UKH

Glyder Fach and Glyder Fawr from the Pen Y Gwryd Walking

The majority of people tackle the Glyderau from the rugged northern side in the Ogwen Valley. To make a change, this route starts from the south side close to the famous mountaineering hotel of the Pen Y Gwyrd. Starting from this side give the walker the potential to be in the sun all day, which may be of benefit in the spring, autumn and winter, but might be best avoided on the hottest days of summer. The route follows the Miner's Track up, before traversing Glyder Fach and Glyder Fawr from east to west. To descend follow the more vague Red Dot Path (named locally after the red dots that can just be seen painted onto the boulders as waymarks), down to Pen Y Pass before descending to the Pen Y Gwryd. The route has amazing views as well as some unique and interesting rock features on the high Plateau of the Glyderau.

Castell y Gwynt  © Nicholas Livesey
Castell y Gwynt © Nicholas Livesey
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Detailed description

1
SH6609655929 The Miner's Track starts just past the Pen Y Gwyrd hotel by a stile. Head over the stile and towards the small bridge that crosses the stream that descends from Cwmffynnon. Carry on along the main path as is traverses up and across the steep hillside. The angle eases at about the 700m contour, as you gain the main Gylder Ridge. Where the path forks after it has flattened off, take the left fork and after 300m you join the main track up the East Ridge of Glyder Fach.

2
SH6653458196 Follow the path up the initially broad ridge line before it starts to become a little harder to follow as it cuts through some rocky steps. The final rise leads to a flatter area where a path that heads up a wide loose gully from Bwlch Tryfan joins you from the right. From here in bad visibility you may need to rely on bearings and pacing to find the summit and or the infamous Cantilever stone. This is found on the west side of the small ring contour just to the east of the true summit.
Cantilever stone april 2011  © ezzpbee
Cantilever stone april 2011
Sean Martin, Apr 2011
© ezzpbee

3
SH6572158321 Many walkers will avoid the true summit, if you do head up to it then you are best to descend the way you headed up and then walk around the north side of the summit and follow a vague path with occasional cairns towards the gothic outcrop of Castell Y Gwynt. If you are lucky, you'll get amazing views from here of the flanks of Snowdon and Crib Goch. From just before the rocky 'castle' turn down and left and traverse around the seemingly impenetrable fortress on a path that passes just below Bwlch Y Ddwy-Glyder. Take the lower path that heads up towards the rim of Cwm Cneifion, where the almost moonscape of the summit takes over. Follow the cairns to the summit of Glyder Fawr. Is it the left or right summit? You decide.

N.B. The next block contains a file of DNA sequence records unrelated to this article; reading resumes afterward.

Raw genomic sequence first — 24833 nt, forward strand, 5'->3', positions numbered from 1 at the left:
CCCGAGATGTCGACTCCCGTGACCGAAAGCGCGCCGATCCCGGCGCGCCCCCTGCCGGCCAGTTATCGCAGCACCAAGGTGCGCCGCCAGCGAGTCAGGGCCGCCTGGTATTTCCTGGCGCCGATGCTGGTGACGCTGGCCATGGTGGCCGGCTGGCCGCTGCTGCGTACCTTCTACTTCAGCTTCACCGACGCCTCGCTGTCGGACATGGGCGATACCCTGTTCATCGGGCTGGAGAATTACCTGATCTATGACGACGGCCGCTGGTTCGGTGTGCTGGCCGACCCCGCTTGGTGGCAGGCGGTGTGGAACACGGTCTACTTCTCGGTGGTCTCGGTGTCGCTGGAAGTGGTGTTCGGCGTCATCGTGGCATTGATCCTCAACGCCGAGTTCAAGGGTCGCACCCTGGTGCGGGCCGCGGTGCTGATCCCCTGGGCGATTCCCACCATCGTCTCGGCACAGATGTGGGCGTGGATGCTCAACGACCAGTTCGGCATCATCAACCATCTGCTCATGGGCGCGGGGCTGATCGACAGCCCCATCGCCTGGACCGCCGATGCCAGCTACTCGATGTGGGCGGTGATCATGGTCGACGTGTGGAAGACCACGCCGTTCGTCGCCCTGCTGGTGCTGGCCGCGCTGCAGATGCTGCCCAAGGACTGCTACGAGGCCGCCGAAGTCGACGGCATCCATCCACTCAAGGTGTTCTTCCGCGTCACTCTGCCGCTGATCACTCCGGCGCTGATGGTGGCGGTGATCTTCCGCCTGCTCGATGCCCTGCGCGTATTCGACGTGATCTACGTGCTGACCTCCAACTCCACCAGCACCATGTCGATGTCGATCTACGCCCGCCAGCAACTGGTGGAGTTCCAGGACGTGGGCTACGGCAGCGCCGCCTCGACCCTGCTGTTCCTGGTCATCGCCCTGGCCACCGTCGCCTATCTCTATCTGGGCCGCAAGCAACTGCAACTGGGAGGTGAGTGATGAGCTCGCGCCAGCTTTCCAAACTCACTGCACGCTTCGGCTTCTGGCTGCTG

4
SH6423757938 It is quite easy to lose the path in the initial descent from the summit of Glyder Fawr, or worse still end up following the path down into the Devil's Kitchen and the Ogwen Valley. To avoid this it is advisable to use a bearing to get off the summit in the right direction, on all but the clearest of days. About 600m off the summit the path starts to follow more of a blunt spur/rib and becomes a little more distinct as it heads down to the 646m spot height. It is from just above here that if you keep your eyes out you might be able to see the 'red dots' that were painted onto the rocks to help walkers many years ago. From here you are continuing down the path to reach the Pen Y Pass Youth Hostel. It is possible to cut left and descend around Llyn Cwmffynnon, but this is often very damp and not the best way to finish the route.

5
SH6473955629 Walk into the car park at Pen Y Pass, with options for a coffee in the cafe or beer in the Mallory Bar. Just to the left of the car park warden's shed is the start of a small path that leads down just below the road to eventually join the A498 just below the Pen Y Gwryd Hotel. This is a really good way to make it back down to your car without walking along the side of the main A4086 road, which is not that wide and has some blind bends on it. Having reached the A498, follow it uphill back to your car.

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Further Routes

by Mark Reeves



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